This is a bittersweet Preakness weekend for me for sure. Since my birthday (17th) falls on the week of the Preakness, I'm usually celebrating with a watch party or even attending the race in Baltimore (about to fly northeast for the second year in a row). Not to mention my four year consecutive streak of cashing Preakness exotic bets - truly a rarity with my unorthodox handicapping skills. Although when I ran into Jerry Bailey last year at DFW airport during weather delays, he touted Paddy O'Prado and Schoolyard Dreams (6th and 9th), so it really made me feel good to out-handicap a Hall of Fame jockey!
But May 20th marks a somber day in racing history as the day Barbaro broke down in the Preakness Stakes. It happened soon after the race began but after he eerily charged through the starting gate prior to the official start, perhaps an omen that something was amiss. I was watching the race in a Denton, TX hotel room running late for a wedding ceremony, but wanted to watch the race first. I had no money riding on this Preakness as I blew my budget betting against Barbaro two weeks earlier. On Preakness day, he was understandably bet all the way down to odds on (.50-1). I could not let go of the magnitude of Barbaro's courageous battle until the crushing news of his death came on January 29th of the following year.
A Google search today (May 19, 2011) revealed the following number of results for various horses who ran within a few years time-span of Barbaro; Curlin – 474,000 (2 time Horse of the Year), Smarty Jones – 235,000 (Champion 3YO), Afleet Alex – 72,700 (Champion 3YO), Barbaro – 7.220 million (or 100 times the activity of Afleet Alex for a horse that wasn’t even voted champion 3YO – that honor went to Bernardini). So there is no doubt that the relevance of Barbaro that I mentioned in my original tribute below has stood the test of time.
Barbaro – Champion Hero
January 30, 2007
The memory is still vivid in our minds from May 20, 2006, when Barbaro’s right hind leg flared out awkwardly as Edgar Prado dismounted to steady the ailing horse with a look of panic. The debate began promptly at that moment.
“Horse racing is a cruel sport. The industry doesn’t do enough to protect the animals. The breed is becoming compromised and genetically flawed to focus on speed. The only reason anyone cares about horseracing is to gamble.”
The debate has been brewing over the eight months since. But that has always occurred after major high-profile breakdowns (see Ruffian, Go For Wand, Charismatic). What hasn’t always happened is the continuation of the story remaining an attention getter and the focus on medical care and equipment. For weeks after the breakdown, I logged onto the forum at usatoday.com and other sites until I became frustrated with unemployed nut-job websurfers making outlandish statements about Barbaro to get attention. But the story occasionally resurfaced on major outlets, such as the evening national news and ESPN’s Sportscenter. Barbaro would be the first topic my fiancé and I would discuss for more than a month (I have the pleasure of introducing the world of horse racing to Carly!).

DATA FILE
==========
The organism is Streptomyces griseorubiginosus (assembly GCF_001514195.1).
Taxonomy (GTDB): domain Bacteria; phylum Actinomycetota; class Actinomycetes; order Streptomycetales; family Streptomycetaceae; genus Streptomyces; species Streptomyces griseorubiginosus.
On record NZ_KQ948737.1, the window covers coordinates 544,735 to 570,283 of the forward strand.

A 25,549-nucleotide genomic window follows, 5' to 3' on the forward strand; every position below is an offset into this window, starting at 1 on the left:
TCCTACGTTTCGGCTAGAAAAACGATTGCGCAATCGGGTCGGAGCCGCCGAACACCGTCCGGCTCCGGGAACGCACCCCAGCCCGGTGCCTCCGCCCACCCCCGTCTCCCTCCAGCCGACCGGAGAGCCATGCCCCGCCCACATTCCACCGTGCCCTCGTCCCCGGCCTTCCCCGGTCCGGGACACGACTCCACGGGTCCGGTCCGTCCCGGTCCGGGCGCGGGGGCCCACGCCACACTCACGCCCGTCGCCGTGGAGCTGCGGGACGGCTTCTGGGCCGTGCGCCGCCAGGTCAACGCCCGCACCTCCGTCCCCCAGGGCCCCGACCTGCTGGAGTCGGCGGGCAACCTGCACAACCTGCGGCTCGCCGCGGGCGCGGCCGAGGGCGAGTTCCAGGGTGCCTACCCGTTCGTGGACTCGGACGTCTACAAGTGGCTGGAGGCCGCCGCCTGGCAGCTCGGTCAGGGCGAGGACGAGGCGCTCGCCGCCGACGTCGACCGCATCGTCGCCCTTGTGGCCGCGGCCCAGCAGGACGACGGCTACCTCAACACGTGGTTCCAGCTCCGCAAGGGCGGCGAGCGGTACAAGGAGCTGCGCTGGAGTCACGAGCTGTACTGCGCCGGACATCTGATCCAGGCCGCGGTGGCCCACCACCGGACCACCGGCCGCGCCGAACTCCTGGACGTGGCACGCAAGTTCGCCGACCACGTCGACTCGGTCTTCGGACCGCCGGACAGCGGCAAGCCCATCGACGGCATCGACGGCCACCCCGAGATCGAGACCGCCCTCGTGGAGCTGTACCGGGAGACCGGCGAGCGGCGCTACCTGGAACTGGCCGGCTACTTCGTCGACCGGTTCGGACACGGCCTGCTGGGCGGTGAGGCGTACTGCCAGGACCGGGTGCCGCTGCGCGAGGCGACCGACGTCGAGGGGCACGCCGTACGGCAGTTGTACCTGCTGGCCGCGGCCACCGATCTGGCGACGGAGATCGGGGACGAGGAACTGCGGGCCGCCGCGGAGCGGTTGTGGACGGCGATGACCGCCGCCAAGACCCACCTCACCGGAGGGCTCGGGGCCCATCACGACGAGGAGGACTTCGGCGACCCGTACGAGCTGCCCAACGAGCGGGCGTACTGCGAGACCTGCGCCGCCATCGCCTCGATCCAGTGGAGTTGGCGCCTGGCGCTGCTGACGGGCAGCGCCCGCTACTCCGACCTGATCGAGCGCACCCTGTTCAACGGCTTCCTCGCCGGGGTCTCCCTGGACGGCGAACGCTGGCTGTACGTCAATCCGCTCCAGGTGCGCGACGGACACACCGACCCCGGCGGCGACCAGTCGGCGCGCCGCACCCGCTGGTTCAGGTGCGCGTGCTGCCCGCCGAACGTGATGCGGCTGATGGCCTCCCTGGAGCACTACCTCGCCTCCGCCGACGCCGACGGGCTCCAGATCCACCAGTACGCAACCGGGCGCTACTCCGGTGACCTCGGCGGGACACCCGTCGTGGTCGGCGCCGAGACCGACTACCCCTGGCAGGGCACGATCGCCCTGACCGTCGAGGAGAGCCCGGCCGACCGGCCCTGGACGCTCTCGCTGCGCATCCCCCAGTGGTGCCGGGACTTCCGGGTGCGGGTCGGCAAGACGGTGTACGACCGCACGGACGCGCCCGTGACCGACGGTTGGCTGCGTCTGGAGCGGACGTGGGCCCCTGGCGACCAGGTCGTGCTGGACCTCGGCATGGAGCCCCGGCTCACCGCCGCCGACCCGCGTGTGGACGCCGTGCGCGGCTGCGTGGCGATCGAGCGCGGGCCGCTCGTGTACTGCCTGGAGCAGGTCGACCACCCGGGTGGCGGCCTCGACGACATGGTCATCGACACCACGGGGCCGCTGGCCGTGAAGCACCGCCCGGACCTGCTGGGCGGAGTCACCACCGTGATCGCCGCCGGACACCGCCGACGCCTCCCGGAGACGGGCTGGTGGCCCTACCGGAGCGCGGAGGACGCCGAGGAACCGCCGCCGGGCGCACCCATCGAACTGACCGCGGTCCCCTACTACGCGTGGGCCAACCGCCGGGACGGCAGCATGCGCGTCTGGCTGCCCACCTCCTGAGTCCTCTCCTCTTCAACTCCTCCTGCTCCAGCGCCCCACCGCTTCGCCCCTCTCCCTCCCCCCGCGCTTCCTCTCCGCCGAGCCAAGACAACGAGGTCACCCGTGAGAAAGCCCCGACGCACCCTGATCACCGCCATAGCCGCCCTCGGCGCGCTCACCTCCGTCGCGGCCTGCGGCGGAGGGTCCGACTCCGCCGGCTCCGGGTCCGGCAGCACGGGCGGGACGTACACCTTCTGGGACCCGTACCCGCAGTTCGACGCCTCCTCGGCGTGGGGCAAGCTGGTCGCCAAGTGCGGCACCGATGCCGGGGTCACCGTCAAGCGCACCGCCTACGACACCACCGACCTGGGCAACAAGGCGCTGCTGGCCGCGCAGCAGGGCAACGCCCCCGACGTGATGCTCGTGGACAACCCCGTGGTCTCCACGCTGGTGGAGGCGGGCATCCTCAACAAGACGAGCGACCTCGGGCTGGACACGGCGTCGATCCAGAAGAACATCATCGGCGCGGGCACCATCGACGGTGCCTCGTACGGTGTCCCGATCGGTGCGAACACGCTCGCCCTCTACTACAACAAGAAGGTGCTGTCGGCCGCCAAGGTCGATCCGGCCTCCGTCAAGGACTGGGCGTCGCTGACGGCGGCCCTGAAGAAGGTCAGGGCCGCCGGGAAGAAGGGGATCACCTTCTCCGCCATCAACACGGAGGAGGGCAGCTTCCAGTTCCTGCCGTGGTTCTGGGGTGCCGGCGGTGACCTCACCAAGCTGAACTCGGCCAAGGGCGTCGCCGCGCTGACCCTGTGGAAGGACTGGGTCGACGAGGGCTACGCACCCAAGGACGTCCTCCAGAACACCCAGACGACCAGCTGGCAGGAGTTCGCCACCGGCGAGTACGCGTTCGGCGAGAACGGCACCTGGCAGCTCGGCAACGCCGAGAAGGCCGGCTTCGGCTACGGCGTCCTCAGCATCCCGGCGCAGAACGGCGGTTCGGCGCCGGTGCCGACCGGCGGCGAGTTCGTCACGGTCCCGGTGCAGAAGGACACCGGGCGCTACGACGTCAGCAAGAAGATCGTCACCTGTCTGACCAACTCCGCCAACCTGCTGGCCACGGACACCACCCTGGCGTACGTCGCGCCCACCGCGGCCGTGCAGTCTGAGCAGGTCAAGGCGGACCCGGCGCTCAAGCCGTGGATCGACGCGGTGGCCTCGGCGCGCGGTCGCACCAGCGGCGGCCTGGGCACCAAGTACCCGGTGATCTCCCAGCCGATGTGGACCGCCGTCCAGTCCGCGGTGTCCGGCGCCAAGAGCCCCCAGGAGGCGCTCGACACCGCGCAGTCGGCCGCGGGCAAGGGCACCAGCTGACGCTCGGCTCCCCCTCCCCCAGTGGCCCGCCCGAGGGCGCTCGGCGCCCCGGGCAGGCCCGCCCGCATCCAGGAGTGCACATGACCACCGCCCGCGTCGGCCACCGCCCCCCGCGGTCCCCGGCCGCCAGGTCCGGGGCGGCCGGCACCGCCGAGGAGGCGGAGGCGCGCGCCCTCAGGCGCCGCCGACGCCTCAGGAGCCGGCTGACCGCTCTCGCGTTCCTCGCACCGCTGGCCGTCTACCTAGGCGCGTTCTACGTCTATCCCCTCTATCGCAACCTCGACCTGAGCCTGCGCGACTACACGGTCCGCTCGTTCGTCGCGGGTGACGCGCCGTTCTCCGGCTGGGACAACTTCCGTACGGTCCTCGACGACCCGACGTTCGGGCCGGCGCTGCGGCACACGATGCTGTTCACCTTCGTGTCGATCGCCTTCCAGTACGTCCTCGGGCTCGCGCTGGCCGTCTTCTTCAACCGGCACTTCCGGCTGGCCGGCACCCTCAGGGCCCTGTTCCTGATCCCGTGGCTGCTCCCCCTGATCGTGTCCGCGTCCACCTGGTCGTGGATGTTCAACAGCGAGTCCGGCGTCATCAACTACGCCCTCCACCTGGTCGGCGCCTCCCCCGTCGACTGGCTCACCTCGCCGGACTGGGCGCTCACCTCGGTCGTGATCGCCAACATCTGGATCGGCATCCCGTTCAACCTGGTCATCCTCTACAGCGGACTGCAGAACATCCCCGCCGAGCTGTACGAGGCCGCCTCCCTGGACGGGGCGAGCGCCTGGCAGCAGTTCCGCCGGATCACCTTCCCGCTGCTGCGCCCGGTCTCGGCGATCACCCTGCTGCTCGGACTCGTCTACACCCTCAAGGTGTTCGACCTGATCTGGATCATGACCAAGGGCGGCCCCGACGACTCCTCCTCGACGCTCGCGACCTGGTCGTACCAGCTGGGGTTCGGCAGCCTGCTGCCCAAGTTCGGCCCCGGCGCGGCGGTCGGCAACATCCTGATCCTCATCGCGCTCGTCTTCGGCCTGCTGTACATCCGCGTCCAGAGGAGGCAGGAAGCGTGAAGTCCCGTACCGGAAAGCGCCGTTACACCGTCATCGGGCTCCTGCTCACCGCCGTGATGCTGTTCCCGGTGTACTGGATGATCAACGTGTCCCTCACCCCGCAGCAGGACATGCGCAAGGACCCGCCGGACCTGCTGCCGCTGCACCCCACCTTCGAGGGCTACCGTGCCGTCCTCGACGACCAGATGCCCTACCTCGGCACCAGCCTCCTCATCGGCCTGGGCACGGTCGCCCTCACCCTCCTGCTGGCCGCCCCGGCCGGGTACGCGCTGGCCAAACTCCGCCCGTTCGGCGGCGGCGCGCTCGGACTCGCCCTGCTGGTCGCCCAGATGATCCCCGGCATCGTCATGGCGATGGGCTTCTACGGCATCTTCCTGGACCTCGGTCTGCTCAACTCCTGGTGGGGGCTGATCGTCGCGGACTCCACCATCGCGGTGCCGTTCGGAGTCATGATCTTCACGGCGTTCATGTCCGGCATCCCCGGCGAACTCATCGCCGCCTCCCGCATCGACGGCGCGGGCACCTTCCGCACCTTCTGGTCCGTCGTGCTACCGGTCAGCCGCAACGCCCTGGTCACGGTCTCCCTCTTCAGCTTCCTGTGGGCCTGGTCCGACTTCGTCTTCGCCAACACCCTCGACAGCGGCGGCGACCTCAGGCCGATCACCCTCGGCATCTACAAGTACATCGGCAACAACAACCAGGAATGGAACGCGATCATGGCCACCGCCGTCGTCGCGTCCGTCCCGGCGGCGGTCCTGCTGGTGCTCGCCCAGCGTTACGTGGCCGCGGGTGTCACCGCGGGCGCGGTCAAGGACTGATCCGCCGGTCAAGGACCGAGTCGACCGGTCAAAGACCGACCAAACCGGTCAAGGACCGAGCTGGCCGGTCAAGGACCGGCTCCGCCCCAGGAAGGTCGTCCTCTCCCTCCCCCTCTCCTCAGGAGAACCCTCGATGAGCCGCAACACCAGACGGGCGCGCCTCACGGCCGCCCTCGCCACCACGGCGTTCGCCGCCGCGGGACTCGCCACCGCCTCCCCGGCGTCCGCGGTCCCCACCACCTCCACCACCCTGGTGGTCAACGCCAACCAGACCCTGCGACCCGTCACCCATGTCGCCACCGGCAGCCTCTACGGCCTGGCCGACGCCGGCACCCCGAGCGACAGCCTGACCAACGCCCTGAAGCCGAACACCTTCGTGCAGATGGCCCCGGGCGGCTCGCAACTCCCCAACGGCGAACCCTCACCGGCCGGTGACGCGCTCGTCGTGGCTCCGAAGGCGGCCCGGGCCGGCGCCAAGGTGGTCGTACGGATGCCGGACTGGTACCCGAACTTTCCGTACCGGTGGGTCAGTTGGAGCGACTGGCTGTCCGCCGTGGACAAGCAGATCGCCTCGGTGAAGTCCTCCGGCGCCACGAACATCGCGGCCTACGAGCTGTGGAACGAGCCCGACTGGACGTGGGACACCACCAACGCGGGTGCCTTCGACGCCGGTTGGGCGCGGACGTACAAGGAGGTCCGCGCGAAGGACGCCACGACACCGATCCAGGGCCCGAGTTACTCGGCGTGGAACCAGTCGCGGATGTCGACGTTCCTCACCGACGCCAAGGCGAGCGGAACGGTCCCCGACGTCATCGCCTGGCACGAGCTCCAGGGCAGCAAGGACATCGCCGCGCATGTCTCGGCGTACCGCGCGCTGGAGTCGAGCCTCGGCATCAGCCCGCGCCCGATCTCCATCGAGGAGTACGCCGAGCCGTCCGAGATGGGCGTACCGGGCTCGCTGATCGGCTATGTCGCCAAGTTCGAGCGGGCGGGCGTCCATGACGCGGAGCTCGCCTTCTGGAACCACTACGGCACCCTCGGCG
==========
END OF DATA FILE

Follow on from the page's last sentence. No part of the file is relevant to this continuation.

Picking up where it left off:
After a severe bout with laminitis (hoof circulation problems), there was steady progression and positive reports flowing out of Pennsylvania, even a picture or two of Barbaro grazing in a pasture like any other ordinary horse. Yet Barbaro was anything but ordinary. He was a rock star with four legs and a tail. He probably got more fan mail than Ryan Seacrest. He was wildly popular with little girls and their mom’s and dad’s to boot.
And this was all without even being the best three year-old colt in the nation. That honor goes to Bernardini, and deservedly so. What bothers me in situations like these (i.e. injury or death of a budding superstar) is that the media (and often owners and trainers -- in Smarty Jones’ case) try to make a case that this horse or that horse “could have been the greatest” had it not been for the injury. These grandstanding comments take away from what the horse was or achieved during their racing life. Barbaro had one of the most impressive Kentucky Derby wins ever. Period. That is a unique statement that many “greats” cannot claim. No more needs to be stated with regards to would’ve could’ve with this horse, for his legacy has and will continue to be brighter than Funny Cide, Smarty Jones and Afleet Alex all put together. We don’t necessarily have to have a Triple Crown Champion to keep the Sport of Kings afloat as long as we are blessed with a Barbaro every few decades.
Sometimes the true measure of a champion is not in the countless victories, but the rare defeats. Barbaro’s death proves that he was indeed a blood and flesh specimen and not the indestructible force we all hoped for. Not everyone wants to let go. La Ville Rouge, Barbaro’s dam, remains pregnant at Mills Ridge Farm in Lexington with a full brother to Barbaro. This highly anticipated foal is expected in early spring. But folks, this isn’t cloning. It was something much more than chromosomes and physical attributes that made Barbaro special, it was his spirit and fortitude that set him apart.
Upon Secretariat’s death, his vet performed an autopsy that explained how he was so far superior to his competition… his heart was nearly twice the size of an average thoroughbred’s heart and was thus able to pump more oxygen throughout his body. If we were able to peak under those rippled muscles of Barbaro’s exterior, I’m sure we would find a plethora of fortitude.
Fortitude binds the will firmly to the good of reason in the face of the greatest evils, and the most fearful of all bodily evils is death. And so the very idea of fortitude presupposes that there are certain things we should love more than our own lives, certain things we ought to be willing to die for. – McManaman, Douglas. "The Virtue of Fortitude" (February 2006)